Someone like Pippi inspires a strong impression in the reader, with or without pictures. I've been living with my ideas about Pippi for a long time -- since the original editions (in English) from the 1950s, illustrated by Ingrid Vang Nyman . I suspect that my own idea of what Pippi really looks like is more connected than I like to admit to the illustrations I pored over as a child. Compared to the overwhelming power of screen images to shape our perceptions, it's easy to forget that book illustrations can strongly influence our perceptions, too.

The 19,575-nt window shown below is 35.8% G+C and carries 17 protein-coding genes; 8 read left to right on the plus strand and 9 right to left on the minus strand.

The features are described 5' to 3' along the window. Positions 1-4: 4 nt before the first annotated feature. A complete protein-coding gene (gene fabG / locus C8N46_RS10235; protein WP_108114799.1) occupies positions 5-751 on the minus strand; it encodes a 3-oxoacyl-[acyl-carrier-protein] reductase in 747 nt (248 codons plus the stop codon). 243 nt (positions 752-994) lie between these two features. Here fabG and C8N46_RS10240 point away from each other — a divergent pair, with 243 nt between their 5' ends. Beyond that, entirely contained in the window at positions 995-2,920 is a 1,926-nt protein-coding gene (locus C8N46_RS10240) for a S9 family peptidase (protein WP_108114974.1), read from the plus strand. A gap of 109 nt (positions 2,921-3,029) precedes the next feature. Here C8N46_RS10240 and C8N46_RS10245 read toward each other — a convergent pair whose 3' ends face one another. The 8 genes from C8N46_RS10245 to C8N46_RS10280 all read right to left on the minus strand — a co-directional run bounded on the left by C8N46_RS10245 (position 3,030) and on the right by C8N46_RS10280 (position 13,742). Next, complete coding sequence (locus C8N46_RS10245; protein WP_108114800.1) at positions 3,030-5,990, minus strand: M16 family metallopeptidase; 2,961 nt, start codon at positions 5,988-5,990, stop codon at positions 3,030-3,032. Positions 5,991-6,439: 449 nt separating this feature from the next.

I'm reminded of this as I look at newer cover art for Pippi, updated for modern children. I find myself reacting strongly to the new images because -- guess what? -- they don't look like my Pippi!
Of course, I will cope. The important thing is that Pippi lives on. But I'm curious what other Pippi-lovers might think.
Below are links to four illustrators' images for the cover of Pippi Longstocking. Which do you prefer?
|Statue of Astrid Lindgren, the author of Pippi Longstocking |
and many other books for children, at Junibacken in Stockholm.